This fear often results in mature people being cast aside, put into homes and simply forgotten.Gervais argues that we do not talk about becoming old often enough, and in this lies the arrogance of humanity.
On the bright side, there are a growing number of events, and organisations which celebrate older gay men and women and who have or continue to tirelessly work in trying to break down the stigma and stereotypes that are often associated with mature gay men.Put simply, to be ageist or to hold prejudices against mature men is a waste of time.Being mature is a life stage which should be celebrated, it should be rejoiced and it should never be ignored.There is a special romance that exists within all long term relationships, and that’s regardless of the age difference between them.Often, this will see older men relegated to the stands, or limited to their own 'specialised' floats.
It’s a bizarre occurrence because there's a certain arrogance in the idea that whilst you're young, you're never going to get 'old', despite the idea that getting old and growing mature is a simple, and unavoidable, fact of life.
By the time you're no longer young, you've realised the things that you've ignored, missed out on, or simply just didn't pay attention to and by the time you acknowledge this then it's simply too late.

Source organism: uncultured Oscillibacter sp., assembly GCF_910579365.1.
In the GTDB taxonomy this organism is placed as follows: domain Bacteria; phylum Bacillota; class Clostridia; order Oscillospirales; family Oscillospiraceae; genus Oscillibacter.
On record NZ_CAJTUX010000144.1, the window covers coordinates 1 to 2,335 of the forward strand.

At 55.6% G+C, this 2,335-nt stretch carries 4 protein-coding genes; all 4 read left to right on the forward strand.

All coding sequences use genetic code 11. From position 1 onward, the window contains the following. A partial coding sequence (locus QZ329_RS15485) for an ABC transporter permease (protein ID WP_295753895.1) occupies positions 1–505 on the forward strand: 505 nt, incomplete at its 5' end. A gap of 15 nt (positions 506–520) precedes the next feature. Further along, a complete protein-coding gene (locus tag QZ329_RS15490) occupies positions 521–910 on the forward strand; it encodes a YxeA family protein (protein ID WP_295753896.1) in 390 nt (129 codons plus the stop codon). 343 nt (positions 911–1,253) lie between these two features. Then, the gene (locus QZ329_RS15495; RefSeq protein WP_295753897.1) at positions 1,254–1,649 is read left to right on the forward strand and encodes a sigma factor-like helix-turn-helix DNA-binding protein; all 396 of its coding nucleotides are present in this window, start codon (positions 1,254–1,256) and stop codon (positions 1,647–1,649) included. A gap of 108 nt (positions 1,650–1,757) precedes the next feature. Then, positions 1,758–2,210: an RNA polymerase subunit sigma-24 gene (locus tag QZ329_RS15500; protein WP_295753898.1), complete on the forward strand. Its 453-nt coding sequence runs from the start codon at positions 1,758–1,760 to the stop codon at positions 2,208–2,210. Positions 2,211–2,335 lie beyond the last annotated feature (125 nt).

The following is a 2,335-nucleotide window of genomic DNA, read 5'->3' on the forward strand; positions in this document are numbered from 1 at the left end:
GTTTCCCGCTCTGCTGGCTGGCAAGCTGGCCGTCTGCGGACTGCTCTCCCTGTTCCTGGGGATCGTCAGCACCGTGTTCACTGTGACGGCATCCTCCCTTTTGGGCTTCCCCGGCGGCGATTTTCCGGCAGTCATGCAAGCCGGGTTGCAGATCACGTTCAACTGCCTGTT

It's especially heart breaking to see this attitude when it is the social, charity and political work of older gay men and women which have seen societal shifts in the attitudes towards the Queer Community. There are a growing number of gay youth out there which acknowledge that age is just a number.
There are people who relish the idea of being in a relationship, whether love or sexual, with an older male.
These people adore the wisdom, the knowledge and the attitudes of these men and find comfort in that.
“[Men faced in this real life scenario] distanced themselves more from her, tended to rate her as less attractive, and showed less desire to exchange contact information or plan a date with her”.